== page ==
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What's Next For LB: The Future Of Lee & LVE?


FRISCO, Texas – As always, this is the uncertain time of the year.

Roughly one-third of NFL rosters turn over every offseason as each club looks for ways to improve its fortunes moving forward. The Cowboys are no different, as they'll face many tough decisions in the coming months.

With that in mind, we're evaluating each position on the roster and what choices face the front office in 2021. Part 4 focuses on the linebackers.

What's In Store For Sean Lee & LVE?

It's remarkable how similar these two careers already seem.

The Cowboys drafted a highly-talented linebacker who wasted no time displaying a staggering amount of talent and intelligence. The only thing preventing him from being among the best linebackers in football is his own ability to stay on the field.

That paragraph described Sean Lee for much of the past decade, and – unfortunately – it currently describes what the Cowboys have in Leighton Vander Esch.

Speculation surrounded Vander Esch at this time last year, after he missed the final six games of the season with a neck injury that required surgery. Given the amount of talk about his durability, it's not surprising he was tired of hearing about it by the time the team reported to training camp.

"I'm not worried about my neck anymore. I don't talk about it," Vander Esch said in August. "It is what it is and people can think what they want to think about it."

Credit to Vander Esch, his neck didn't give him any trouble in 2020. Unfortunately, other things did.

Vander Esch cracked his collar bone early in the Week 1 loss to the L.A. Rams and was out of the lineup for five weeks while he recovered. He came back remarkably fast, managing to play 32 snaps against Arizona on Oct. 19.

He played the next nine games from there, tallying 57 tackles and a big forced fumbled in the Nov. 1 loss to Philadelphia. Unfortunately, he sustained an ankle injury in the Dec. 20 win against San Francisco, and he was forced to miss the final two games of the season while the Cowboys fought for a playoff spot.

In talking to Vander Esch immediately after the season, it's clear the additional injury woes were a source of frustration.

"I'm going to train my frickin' butt off this offseason," he said. "I'm not really going anywhere. I'm going home for two weeks and I'm coming right back. I'm going to be here training all the way through February, March and April. That's just what it is. I'm already looking forward to it. I'm on a mission, and I think all the guys should be too."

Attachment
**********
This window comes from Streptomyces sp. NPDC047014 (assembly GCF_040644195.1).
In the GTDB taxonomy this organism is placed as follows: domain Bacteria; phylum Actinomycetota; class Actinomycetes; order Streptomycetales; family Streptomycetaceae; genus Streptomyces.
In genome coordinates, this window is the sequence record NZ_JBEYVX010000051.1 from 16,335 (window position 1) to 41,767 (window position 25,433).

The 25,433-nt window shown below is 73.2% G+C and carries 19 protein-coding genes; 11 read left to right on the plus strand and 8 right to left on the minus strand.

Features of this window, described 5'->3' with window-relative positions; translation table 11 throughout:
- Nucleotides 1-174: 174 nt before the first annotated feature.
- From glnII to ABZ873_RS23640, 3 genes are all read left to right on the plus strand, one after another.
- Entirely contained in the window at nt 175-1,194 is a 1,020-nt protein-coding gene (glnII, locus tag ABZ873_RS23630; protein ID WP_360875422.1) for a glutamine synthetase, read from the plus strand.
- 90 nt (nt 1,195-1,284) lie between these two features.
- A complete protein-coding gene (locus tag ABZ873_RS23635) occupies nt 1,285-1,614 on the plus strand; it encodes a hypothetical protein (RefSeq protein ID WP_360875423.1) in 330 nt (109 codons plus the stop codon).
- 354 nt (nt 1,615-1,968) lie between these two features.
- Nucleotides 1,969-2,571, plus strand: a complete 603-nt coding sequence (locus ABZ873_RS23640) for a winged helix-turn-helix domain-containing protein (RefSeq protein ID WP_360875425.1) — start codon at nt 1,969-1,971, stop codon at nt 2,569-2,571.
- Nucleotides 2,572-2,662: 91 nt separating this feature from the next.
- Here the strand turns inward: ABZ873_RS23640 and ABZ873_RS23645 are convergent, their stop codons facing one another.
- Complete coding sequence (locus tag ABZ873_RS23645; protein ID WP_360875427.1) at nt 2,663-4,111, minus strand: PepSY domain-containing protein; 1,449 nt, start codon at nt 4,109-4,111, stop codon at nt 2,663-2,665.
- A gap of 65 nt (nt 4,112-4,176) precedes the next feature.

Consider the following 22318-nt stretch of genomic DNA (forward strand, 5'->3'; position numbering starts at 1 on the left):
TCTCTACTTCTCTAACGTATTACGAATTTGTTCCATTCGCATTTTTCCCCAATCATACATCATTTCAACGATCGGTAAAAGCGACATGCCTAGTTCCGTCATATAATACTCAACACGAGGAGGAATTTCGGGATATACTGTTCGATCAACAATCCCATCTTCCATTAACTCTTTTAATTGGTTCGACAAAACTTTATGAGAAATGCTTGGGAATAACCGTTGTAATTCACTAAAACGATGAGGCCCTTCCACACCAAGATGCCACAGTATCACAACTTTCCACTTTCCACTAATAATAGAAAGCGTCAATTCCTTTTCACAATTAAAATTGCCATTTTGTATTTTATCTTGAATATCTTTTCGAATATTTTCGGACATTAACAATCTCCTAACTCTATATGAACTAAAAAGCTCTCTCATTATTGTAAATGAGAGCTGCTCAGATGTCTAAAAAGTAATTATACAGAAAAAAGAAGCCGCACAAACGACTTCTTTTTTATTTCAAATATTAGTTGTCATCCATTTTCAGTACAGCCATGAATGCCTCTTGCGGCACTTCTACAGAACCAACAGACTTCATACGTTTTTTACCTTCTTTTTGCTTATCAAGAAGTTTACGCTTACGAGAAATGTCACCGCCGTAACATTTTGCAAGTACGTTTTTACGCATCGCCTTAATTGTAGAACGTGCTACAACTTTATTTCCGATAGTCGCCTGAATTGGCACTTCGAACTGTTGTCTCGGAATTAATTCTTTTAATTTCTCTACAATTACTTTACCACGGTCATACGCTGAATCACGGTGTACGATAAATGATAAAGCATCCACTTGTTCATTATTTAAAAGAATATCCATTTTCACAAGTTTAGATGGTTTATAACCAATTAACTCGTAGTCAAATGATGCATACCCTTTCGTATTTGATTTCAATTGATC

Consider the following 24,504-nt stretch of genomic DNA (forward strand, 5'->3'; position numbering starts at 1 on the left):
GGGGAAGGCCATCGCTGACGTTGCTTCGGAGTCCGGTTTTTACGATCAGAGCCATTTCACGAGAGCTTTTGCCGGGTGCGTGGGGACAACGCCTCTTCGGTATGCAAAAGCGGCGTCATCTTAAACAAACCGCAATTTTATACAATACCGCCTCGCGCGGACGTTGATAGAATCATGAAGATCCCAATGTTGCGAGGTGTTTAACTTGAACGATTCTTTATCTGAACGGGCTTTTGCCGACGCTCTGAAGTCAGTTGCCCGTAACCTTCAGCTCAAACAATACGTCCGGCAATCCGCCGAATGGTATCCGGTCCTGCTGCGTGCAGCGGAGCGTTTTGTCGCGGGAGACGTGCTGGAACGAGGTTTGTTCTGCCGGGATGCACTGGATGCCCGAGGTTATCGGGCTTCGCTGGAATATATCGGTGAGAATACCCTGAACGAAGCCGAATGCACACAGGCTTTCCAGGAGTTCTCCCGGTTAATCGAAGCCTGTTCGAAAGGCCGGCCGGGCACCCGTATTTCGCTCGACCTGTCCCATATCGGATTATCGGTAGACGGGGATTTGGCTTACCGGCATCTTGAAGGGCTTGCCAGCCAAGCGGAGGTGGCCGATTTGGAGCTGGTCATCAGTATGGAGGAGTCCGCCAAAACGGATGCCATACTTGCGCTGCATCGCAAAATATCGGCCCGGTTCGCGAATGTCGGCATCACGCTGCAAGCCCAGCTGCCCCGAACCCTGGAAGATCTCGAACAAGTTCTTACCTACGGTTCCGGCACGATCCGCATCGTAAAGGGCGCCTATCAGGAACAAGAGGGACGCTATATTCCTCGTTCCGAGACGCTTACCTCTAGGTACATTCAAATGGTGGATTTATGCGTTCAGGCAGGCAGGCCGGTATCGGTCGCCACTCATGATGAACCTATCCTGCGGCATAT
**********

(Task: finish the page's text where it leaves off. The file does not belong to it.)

No one could ever question Vander Esch's mindset, but his status does present the Cowboys with a decision. As a first-round pick in 2018, his rookie contract comes with a team option for a fifth year.

The Cowboys have until May to decide whether they'll pick up that option, which would extend Vander Esch's contract to the 2022 season at an inflated cost. If they decide not to, Vander Esch will be headed for free agency at this time next year.

On one hand, when he's healthy, Vander Esch is one of their better defenders. On the other hand, does the front office want to extend a linebacker who has missed 13 games to injury in the last two years?

At the very least, it's a problem that shouldn't feel new to the Cowboys. Lee was not a first-round pick, going 55th overall back in 2010, but he has faced the same issue of All-Pro potential, coupled with unfortunate injury issues.

At the age of 34, Lee is no longer a centerpiece of this defense, but he and the Cowboys are also faced with a decision.

Lee mulled retirement following the 2019 season, but the fact that he managed to play all 16 games – not to mention his obvious love for the game – prompted him to return on a one-year, $4.5 million deal last spring.

Injuries were more of a problem in 2020, as Lee missed training camp and the first half of the season with a sports hernia injury. But, upon returning in November, he did manage to play the last nine games, tallying 20 tackles while playing 30% of the snaps.

"I think physically at times, you're like, 'You've been through a lot,'' Lee said in December. "And then I get out there and I feel great, and I'm able to help, and that pushes me to come back a lot of times."

Lee said he plans to take time with his decision, just as he did last year. If he does opt to come back, would it be with the Cowboys? And if he doesn't, what's the game plan for replacing him? Fellow veteran linebackers Joe Thomas and Justin March are also pending free agents, which means the Cowboys currently have little in the way of depth behind Jaylon Smith and Vander Esch.

That makes two big decisions. One is facing the Cowboys, in regard to Vander Esch's long-term future; the other is facing Lee, in regard to his own future.

Those two outcomes won't just shape the team's linebacker corps in 2021, but for the next few years to come.

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